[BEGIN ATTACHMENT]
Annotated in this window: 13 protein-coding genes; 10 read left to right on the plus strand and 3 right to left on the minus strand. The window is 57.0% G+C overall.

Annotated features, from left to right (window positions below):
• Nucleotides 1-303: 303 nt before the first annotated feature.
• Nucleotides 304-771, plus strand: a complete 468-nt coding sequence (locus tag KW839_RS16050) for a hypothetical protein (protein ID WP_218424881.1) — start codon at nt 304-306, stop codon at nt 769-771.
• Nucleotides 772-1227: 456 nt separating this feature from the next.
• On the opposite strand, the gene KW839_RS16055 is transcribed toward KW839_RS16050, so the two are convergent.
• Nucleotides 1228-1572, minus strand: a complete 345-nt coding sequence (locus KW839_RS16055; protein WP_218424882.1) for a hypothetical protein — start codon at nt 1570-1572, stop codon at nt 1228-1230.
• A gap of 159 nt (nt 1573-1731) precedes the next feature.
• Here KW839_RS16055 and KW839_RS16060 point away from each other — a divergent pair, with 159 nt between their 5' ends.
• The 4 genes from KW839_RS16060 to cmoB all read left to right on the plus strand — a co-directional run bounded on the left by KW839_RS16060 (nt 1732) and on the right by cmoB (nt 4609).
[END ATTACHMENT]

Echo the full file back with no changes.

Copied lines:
Annotated in this window: 13 protein-coding genes; 10 read left to right on the plus strand and 3 right to left on the minus strand. The window is 57.0% G+C overall.

Annotated features, from left to right (window positions below):
• Nucleotides 1-303: 303 nt before the first annotated feature.
• Nucleotides 304-771, plus strand: a complete 468-nt coding sequence (locus tag KW839_RS16050) for a hypothetical protein (protein ID WP_218424881.1) — start codon at nt 304-306, stop codon at nt 769-771.
• Nucleotides 772-1227: 456 nt separating this feature from the next.
• On the opposite strand, the gene KW839_RS16055 is transcribed toward KW839_RS16050, so the two are convergent.
• Nucleotides 1228-1572, minus strand: a complete 345-nt coding sequence (locus KW839_RS16055; protein WP_218424882.1) for a hypothetical protein — start codon at nt 1570-1572, stop codon at nt 1228-1230.
• A gap of 159 nt (nt 1573-1731) precedes the next feature.
• Here KW839_RS16055 and KW839_RS16060 point away from each other — a divergent pair, with 159 nt between their 5' ends.
• The 4 genes from KW839_RS16060 to cmoB all read left to right on the plus strand — a co-directional run bounded on the left by KW839_RS16060 (nt 1732) and on the right by cmoB (nt 4609).